AFTER almost six decades in the wool game, Geoff Templeton still loves his work. And he's not about to give it up, writes ALEX SAMPSON
Geoff Templeton started out in shearing sheds when he was 14.
At first he was the rouseabout. Then, at 17, he became a shearer.
"My uncle was a pretty big shearer in Western Australia and, as a young bloke, it's all I wanted to do," Geoff said.
"My dad shore part-time and it was just something that always interested me."
Geoff left school when he was 13 1/2 and worked as an apprentice baker for six months but did not like the work.
"It wasn't for me," he said.
"But in those days you couldn't go shearing full-time, so I worked rabbiting, hay-carting, and even grave-digging as well.
"Shearing didn't become a full-time job until the 1970s, whereas now it's 11 1/2 months if you want to follow it."
Geoff has seen some pretty big changes in the industry.
"When I was 14 we had the old diesel engines driving the overhead gears," he said.
"There were the old hand presses as well.
"The biggest and best change to the industry has been the mobile phone."
It wasn't an easy start for Geoff.
"When I was rouseabouting in NSW it was pretty strange," he said. "I knew no one and we worked in sheds with kerosene lamps and drop toilets."
But once he got started, Geoff was shearing every day for decades. He even married a contractor's daughter.
"I had to marry her to get the good contracts!" he joked.
Growing up in Dunkeld, Geoff worked in sheds around the district before landing his first contract.
"I moved to Griffith to work for a contractor there," he said.
"His name was Peter McRae and he gave me my start."
After that Geoff returned to the Dunkeld area to work for Percy Riddle.
In 1960 Geoff married Percy's daughter Karolyn and they settled in Dunkeld.
Eight years later Geoff went into partnership with Percy - a union that lasted more than a decade, before Geoff got his big break after buying out a big contractor, Paddy Brophy.
"That's when I started out big-time," he said.
"We did sheds in NSW, around Griffith and Broken Hill, and all around the western districts."
In 1989 Geoff took a brief detour and bought a pub in Warrnambool.
"My son Chris ran the business for me, but we didn't stay long," he said.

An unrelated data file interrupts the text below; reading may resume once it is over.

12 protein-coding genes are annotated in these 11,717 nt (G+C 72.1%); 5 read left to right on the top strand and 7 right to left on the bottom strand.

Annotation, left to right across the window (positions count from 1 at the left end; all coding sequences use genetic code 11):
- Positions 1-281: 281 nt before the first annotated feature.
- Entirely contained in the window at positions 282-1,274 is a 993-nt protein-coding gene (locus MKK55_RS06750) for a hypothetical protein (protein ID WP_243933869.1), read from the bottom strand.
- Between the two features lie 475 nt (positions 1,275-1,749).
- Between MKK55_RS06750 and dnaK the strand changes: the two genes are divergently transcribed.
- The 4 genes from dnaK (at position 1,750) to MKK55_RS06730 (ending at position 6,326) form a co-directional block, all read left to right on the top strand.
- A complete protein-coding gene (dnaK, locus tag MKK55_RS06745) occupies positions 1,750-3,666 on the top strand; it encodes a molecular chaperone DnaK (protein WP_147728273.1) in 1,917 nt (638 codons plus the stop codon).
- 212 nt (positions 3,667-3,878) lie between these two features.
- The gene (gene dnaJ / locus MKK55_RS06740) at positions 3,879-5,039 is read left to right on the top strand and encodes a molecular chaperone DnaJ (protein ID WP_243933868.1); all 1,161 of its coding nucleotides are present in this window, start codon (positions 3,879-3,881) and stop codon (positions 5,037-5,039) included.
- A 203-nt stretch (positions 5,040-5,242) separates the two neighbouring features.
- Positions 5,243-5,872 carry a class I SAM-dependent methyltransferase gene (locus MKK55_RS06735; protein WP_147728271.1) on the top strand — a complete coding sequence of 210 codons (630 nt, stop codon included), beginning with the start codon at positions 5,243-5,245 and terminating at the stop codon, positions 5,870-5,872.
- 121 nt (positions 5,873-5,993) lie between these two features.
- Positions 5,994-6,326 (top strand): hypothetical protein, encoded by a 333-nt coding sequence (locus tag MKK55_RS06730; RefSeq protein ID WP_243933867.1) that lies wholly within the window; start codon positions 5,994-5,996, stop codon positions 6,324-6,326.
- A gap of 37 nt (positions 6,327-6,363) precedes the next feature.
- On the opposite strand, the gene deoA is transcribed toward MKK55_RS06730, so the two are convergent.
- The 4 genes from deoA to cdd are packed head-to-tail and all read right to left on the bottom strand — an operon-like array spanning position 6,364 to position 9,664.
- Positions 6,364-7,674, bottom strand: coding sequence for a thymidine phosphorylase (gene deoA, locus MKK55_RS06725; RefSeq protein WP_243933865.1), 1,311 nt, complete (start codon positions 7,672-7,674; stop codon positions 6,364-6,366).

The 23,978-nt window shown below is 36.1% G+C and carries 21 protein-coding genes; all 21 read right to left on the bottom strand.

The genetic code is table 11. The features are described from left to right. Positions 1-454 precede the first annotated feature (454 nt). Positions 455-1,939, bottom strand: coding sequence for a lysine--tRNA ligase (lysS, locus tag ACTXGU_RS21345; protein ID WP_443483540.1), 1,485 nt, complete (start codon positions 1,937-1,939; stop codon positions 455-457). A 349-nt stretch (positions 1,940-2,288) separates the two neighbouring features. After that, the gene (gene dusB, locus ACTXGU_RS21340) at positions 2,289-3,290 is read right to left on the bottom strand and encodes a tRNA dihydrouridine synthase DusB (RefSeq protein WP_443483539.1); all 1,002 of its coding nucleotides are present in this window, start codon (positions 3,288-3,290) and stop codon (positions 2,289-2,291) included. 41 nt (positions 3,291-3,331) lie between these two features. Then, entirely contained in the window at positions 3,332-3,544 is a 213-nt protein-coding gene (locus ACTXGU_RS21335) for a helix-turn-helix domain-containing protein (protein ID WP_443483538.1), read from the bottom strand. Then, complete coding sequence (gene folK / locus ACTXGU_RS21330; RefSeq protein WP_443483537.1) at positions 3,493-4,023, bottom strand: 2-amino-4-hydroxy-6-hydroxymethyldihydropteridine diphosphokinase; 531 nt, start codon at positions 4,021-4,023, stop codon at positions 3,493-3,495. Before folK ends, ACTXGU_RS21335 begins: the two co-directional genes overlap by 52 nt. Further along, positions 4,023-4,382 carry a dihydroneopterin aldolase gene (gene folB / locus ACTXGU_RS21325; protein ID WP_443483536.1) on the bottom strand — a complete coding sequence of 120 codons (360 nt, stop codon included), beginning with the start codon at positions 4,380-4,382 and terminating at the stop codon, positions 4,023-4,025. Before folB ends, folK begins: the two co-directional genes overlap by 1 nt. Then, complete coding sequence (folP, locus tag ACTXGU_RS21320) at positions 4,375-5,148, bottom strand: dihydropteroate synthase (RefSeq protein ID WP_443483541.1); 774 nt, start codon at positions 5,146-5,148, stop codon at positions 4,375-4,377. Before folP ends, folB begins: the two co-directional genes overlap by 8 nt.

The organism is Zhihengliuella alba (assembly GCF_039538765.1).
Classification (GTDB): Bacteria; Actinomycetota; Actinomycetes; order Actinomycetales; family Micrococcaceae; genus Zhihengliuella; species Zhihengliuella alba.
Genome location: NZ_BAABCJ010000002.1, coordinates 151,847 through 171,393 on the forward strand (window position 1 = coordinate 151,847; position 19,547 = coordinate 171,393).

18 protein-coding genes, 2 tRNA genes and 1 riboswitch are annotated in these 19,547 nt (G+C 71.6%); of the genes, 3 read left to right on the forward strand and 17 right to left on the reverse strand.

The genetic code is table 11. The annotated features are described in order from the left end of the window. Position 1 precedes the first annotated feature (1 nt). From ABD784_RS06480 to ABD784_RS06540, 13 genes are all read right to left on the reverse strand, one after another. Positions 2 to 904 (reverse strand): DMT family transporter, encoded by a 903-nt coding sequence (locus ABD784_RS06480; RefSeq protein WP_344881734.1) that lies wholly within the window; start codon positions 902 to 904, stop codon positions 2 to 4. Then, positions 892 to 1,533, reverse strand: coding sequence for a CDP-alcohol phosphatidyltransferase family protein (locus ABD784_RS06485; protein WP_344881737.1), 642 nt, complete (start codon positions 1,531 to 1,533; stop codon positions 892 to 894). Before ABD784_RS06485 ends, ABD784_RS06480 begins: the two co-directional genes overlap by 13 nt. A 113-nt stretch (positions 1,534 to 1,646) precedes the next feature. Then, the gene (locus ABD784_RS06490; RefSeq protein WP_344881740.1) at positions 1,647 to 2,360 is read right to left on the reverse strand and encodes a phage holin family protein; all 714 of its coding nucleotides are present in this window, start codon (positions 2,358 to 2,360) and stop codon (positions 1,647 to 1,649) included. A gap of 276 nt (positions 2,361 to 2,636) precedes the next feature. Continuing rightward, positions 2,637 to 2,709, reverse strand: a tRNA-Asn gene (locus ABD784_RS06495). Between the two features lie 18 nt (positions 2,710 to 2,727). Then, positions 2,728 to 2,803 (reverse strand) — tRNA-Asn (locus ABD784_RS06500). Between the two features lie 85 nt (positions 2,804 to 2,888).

"It was something I thought I just had to try, but it was a bad decision.
"I didn't like the pub at all and went back into shearing.
"I never really left it, to be honest."
"But when you've been living in a place like Warrnambool, it's hard to leave.
"We couldn't go back to Dunkeld, so we settled where we were.
"I kept our little place in Dunkeld and still travel there two times a week for work."
Geoff and Karolyn now have 10 grandchildren.
Geoff is hoping that at least one is interested in shearing.
"It's a great life," he said.
His son Chris started out in shearing sheds when he was 15 and worked with Geoff, running the business, for 20 years.
Geoff's other son, Jamie, started shearing when he was a teenager. He is now an agricultural liaison officer in Swan Hill. He has been running investigations into the theft of fuel and equipment from farms.
Geoff was chuffed when Jamie and a colleague recovered 250 head of cattle that had been stolen from saleyards in Victoria and NSW.
Jamie said of his father: "It is a testament to his people skills and management that Dad has been able to remain as a contractor for so long and, in particular, to keep doing the same sheds over many decades.
"One particular place out of Dunkeld presented Dad with a gold watch after he had been doing the shed for more than 30 years.
"Places like Yarram Park near Willaura, a well-known pastoral holding, have stayed with him for more than 30 years." Geoff no longer shears but he works every day of the year, despite having recently turned 72.
He still runs his own contracting business, Homestead Shearing, and employs up to 50 shearers, cooks, pressers, rouseabouts and wool classers.
They shear more than 600,000 sheep a year.
Geoff runs teams across the state to shear year-round.
"I have great clients who are really loyal and stick with me," he said.
"I also have a great group of workers who have been good to me and keep coming back.
"And you're only as good as your men."
After a career spanning 58 years, he still loves it.
"I'm still contracting sheds I shore at in 1958.
"I just keep plugging along because I really do enjoy what I do.
"I'll do it forever - there's a few years left in me yet."
Despite all the hard physical labour, Geoff's body is in good nick.
"I have a great back that has done me well," he said.
"But shearing does knock the old body about.
"I had a hip replacement a year ago and I'm still very fit.
"I leave Warrnambool at 5.30am every day and don't head for home until about 6pm."
Geoff is not interested in slowing down.
He's still makes himself known around Victoria.
"I've got a business to be seen about and I try to visit all the sheds at least twice a week," he said.
"If the boys are working on the weekend, I'll be there too."